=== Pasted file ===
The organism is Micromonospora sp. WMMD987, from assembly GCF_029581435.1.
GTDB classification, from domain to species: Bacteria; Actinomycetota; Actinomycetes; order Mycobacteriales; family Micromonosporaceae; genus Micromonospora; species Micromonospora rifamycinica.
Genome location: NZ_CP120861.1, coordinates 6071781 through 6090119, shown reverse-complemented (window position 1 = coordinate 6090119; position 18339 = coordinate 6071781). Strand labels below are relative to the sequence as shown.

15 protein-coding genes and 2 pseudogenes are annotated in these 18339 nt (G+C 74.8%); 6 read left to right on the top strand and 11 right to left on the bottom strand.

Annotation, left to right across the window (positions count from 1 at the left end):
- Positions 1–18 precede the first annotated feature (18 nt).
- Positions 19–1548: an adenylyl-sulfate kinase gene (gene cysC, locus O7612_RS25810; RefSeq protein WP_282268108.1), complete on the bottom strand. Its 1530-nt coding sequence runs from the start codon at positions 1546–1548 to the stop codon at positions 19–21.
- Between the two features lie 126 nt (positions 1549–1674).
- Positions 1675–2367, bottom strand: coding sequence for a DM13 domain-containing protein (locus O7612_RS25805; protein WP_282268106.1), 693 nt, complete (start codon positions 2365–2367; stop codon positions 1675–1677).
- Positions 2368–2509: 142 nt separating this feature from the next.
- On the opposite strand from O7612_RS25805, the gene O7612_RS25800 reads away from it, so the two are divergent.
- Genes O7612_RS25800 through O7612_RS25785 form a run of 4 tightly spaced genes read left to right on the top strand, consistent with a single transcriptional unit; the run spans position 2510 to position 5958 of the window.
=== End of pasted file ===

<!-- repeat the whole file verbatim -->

The organism is Micromonospora sp. WMMD987, from assembly GCF_029581435.1.
GTDB classification, from domain to species: Bacteria; Actinomycetota; Actinomycetes; order Mycobacteriales; family Micromonosporaceae; genus Micromonospora; species Micromonospora rifamycinica.
Genome location: NZ_CP120861.1, coordinates 6071781 through 6090119, shown reverse-complemented (window position 1 = coordinate 6090119; position 18339 = coordinate 6071781). Strand labels below are relative to the sequence as shown.

15 protein-coding genes and 2 pseudogenes are annotated in these 18339 nt (G+C 74.8%); 6 read left to right on the top strand and 11 right to left on the bottom strand.

Annotation, left to right across the window (positions count from 1 at the left end):
- Positions 1–18 precede the first annotated feature (18 nt).
- Positions 19–1548: an adenylyl-sulfate kinase gene (gene cysC, locus O7612_RS25810; RefSeq protein WP_282268108.1), complete on the bottom strand. Its 1530-nt coding sequence runs from the start codon at positions 1546–1548 to the stop codon at positions 19–21.
- Between the two features lie 126 nt (positions 1549–1674).
- Positions 1675–2367, bottom strand: coding sequence for a DM13 domain-containing protein (locus O7612_RS25805; protein WP_282268106.1), 693 nt, complete (start codon positions 2365–2367; stop codon positions 1675–1677).
- Positions 2368–2509: 142 nt separating this feature from the next.
- On the opposite strand from O7612_RS25805, the gene O7612_RS25800 reads away from it, so the two are divergent.
- Genes O7612_RS25800 through O7612_RS25785 form a run of 4 tightly spaced genes read left to right on the top strand, consistent with a single transcriptional unit; the run spans position 2510 to position 5958 of the window.